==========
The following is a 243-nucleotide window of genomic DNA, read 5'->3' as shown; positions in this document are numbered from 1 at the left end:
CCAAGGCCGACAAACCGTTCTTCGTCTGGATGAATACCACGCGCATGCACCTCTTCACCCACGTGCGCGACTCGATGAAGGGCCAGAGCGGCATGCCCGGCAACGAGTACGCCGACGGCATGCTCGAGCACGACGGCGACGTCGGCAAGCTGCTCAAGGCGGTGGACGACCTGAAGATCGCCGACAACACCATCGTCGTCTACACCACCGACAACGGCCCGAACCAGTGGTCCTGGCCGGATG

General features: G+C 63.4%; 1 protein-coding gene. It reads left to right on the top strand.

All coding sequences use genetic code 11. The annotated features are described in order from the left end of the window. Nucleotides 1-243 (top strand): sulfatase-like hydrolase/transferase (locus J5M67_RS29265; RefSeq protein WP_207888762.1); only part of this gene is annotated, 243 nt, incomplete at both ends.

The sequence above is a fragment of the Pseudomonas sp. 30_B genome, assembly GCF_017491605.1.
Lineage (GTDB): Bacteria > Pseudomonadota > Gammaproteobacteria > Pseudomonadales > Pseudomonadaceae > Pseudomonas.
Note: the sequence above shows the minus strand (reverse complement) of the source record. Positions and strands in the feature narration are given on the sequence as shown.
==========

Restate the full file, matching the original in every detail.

The following is a 243-nucleotide window of genomic DNA, read 5'->3' as shown; positions in this document are numbered from 1 at the left end:
CCAAGGCCGACAAACCGTTCTTCGTCTGGATGAATACCACGCGCATGCACCTCTTCACCCACGTGCGCGACTCGATGAAGGGCCAGAGCGGCATGCCCGGCAACGAGTACGCCGACGGCATGCTCGAGCACGACGGCGACGTCGGCAAGCTGCTCAAGGCGGTGGACGACCTGAAGATCGCCGACAACACCATCGTCGTCTACACCACCGACAACGGCCCGAACCAGTGGTCCTGGCCGGATG

General features: G+C 63.4%; 1 protein-coding gene. It reads left to right on the top strand.

All coding sequences use genetic code 11. The annotated features are described in order from the left end of the window. Nucleotides 1-243 (top strand): sulfatase-like hydrolase/transferase (locus J5M67_RS29265; RefSeq protein WP_207888762.1); only part of this gene is annotated, 243 nt, incomplete at both ends.

The sequence above is a fragment of the Pseudomonas sp. 30_B genome, assembly GCF_017491605.1.
Lineage (GTDB): Bacteria > Pseudomonadota > Gammaproteobacteria > Pseudomonadales > Pseudomonadaceae > Pseudomonas.
Note: the sequence above shows the minus strand (reverse complement) of the source record. Positions and strands in the feature narration are given on the sequence as shown.